“What kind of Native are you?” I randomly ask someone.
“Inupiaq.” they said.
“No, I mean what kind.” I joke at them. “Like… city, hub town, village or camp?”
“Oh… city.” They replied.
I was poking fun at a different way to answer that question of what kind of Native we are. It's a normal question to receive in the city — where are you really from? Who’s your family? Why are you here?
As we adapt more into the urban lifestyle as a community, it's important that Natives maintain connection with each other. Many of us have settled in the city and we are living in a transformative period as technology grows and the economic resources shift. Accessibility takes a different form in the 2020’s than it did even just a decade ago.
For instance, there are now many Native influencers who teach cultural activities through social media like Tik Tok and Instagram. You can learn to cut fish, hear some history and consume Native humor at a much faster rate than you ever could before.
Bored in bed? Curious about your identity? Insecure about how much you know? Just open your phone and scroll through some apps. A lot of information is being shared and creating a global impact right now.
Village City is this virtual Indigenous space—a place to gather these stories, personalities and communities.
Village City is a lifestyle campaign produced by Native Time in partnership with the Alaska Humanities Forum. It is a digital nod to the spectrum of identity Natives have today. Our virtual community will be strengthened through personal stories to connect rural and urban Native youth across the state.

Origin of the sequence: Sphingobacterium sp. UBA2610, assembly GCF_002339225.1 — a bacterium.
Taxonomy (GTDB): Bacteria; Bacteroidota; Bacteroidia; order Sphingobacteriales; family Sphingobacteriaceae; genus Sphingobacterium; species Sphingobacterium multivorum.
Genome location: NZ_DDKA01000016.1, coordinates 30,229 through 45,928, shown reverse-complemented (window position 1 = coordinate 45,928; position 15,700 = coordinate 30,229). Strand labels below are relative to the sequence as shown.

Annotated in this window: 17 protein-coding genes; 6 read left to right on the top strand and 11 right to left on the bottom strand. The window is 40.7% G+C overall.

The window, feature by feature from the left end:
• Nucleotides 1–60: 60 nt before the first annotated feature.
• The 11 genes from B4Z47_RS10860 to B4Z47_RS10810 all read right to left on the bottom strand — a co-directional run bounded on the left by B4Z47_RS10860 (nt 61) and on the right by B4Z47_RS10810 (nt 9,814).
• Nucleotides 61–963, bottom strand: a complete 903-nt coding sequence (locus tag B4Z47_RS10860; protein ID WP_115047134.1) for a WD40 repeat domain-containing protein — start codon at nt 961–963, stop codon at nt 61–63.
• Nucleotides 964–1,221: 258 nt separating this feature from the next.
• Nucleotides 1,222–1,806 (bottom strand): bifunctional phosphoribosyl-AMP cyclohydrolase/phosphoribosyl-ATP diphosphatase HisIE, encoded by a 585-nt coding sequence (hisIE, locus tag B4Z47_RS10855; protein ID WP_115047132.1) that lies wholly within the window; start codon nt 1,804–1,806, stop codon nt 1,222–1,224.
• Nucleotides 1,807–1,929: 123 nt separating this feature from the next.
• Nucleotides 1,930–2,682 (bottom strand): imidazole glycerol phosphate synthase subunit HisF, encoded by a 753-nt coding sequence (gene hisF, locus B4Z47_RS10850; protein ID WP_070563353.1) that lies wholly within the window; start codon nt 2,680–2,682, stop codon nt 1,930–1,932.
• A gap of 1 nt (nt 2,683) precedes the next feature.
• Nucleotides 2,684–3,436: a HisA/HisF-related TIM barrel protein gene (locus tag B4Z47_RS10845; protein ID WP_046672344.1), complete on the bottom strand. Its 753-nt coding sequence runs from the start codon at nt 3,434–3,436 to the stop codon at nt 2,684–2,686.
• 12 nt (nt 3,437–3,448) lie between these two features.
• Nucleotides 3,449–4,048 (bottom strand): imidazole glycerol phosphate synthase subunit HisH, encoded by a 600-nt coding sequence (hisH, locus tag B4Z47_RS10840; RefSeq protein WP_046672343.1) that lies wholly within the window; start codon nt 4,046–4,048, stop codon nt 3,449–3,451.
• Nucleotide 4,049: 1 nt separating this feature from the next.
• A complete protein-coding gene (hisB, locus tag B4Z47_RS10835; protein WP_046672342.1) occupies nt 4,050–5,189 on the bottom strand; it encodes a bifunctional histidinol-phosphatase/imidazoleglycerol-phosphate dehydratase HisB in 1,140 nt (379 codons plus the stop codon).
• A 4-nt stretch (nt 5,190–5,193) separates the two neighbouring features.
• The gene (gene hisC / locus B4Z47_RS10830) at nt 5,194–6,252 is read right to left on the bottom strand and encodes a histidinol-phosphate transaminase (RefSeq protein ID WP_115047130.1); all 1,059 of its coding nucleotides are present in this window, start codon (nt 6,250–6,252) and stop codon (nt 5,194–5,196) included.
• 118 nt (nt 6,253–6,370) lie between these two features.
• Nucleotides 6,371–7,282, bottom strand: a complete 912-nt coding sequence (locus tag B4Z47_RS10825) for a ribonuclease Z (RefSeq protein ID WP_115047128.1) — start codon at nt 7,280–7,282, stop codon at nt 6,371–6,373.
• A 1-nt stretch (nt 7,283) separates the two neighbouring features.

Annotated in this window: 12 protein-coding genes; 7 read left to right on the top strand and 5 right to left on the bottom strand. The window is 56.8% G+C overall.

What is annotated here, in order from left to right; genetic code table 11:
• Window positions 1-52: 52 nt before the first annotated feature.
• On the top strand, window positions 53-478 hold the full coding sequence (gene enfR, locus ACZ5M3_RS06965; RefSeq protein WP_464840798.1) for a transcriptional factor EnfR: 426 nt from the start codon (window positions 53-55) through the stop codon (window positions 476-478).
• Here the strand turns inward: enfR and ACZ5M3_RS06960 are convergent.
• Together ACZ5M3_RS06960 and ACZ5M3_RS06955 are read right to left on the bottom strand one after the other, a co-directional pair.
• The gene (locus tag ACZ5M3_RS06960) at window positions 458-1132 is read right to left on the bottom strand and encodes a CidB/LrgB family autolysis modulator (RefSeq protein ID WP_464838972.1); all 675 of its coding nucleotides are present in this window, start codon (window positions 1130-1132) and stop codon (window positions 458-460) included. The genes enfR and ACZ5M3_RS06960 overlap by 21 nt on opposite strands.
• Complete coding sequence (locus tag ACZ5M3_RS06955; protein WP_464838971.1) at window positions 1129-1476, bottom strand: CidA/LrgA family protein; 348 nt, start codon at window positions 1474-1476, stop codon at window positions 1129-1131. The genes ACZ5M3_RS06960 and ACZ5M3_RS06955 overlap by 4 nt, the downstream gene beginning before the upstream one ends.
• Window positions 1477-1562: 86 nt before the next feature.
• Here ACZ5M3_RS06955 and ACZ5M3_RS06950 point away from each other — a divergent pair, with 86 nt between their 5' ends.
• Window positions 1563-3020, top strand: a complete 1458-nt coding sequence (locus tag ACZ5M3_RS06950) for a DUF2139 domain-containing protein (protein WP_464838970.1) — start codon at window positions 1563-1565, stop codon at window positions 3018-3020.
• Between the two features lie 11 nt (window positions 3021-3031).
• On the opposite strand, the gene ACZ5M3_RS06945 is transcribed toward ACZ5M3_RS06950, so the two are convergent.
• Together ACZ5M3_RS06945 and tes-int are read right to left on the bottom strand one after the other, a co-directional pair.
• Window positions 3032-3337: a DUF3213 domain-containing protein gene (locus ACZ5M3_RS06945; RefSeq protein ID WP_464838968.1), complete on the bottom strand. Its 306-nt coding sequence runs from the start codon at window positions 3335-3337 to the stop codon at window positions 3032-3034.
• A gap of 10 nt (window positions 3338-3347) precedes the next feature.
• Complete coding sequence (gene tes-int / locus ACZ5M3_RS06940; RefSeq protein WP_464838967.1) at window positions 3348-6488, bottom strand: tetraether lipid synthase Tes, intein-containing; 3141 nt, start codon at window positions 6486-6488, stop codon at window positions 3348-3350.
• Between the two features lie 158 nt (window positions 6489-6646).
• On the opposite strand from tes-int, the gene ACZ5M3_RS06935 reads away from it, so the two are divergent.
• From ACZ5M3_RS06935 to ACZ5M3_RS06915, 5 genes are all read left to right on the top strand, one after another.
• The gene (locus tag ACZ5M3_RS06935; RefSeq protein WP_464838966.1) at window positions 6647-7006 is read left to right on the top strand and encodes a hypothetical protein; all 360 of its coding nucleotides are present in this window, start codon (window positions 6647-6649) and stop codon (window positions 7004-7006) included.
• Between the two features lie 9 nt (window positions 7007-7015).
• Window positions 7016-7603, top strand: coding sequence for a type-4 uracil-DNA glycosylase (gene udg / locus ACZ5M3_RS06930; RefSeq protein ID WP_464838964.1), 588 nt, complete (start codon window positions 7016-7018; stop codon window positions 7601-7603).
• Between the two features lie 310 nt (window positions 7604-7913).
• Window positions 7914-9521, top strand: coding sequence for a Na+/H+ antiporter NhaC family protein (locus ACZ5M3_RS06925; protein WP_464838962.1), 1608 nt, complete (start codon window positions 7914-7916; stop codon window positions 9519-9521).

Village City starts out with the stories of 6 teenagers who share a little about their lifestyle and community. From the south of Anchorage to the ancient traditions of Utqiagvik, Native Time and The Forum will be reflecting on the diversity of what it means to be young and Indigenous in the 2020’s.
The big media influences society to see Natives as a monolith, a generalized population that can blend together as one people. But, even just in Alaska, we have 12 distinct regions with 20 different Indigenous languages. We are not solely represented by saying quyaana and wearing qaspeqs. Like our land, we are expansive. Not just traditionally, but we are creatively diverse, too.
Not only is there some shame behind being a city Native, there’s also a completely different societal judgement towards being a villager. Many people experience being called too Native along with not being enough, depending on their context. A lot of students are bullied for being from the village, by those who are from a hub town or city. Some are oppressed simply by skin color, both for being too dark and too light.
This is lateral violence and internalized racism, something Village City is created to resist.
Being Native is complex. Both the city and the village come with their own benefits or hardships. And, growing up in a hub town has its own story, too. We are geographically varied and Village City exists to express that. We want to validate all experiences within the spectrum. Whether you’re a brown kid in the Southcentral valley or a light skin Native from a village, we are all a part of Village City.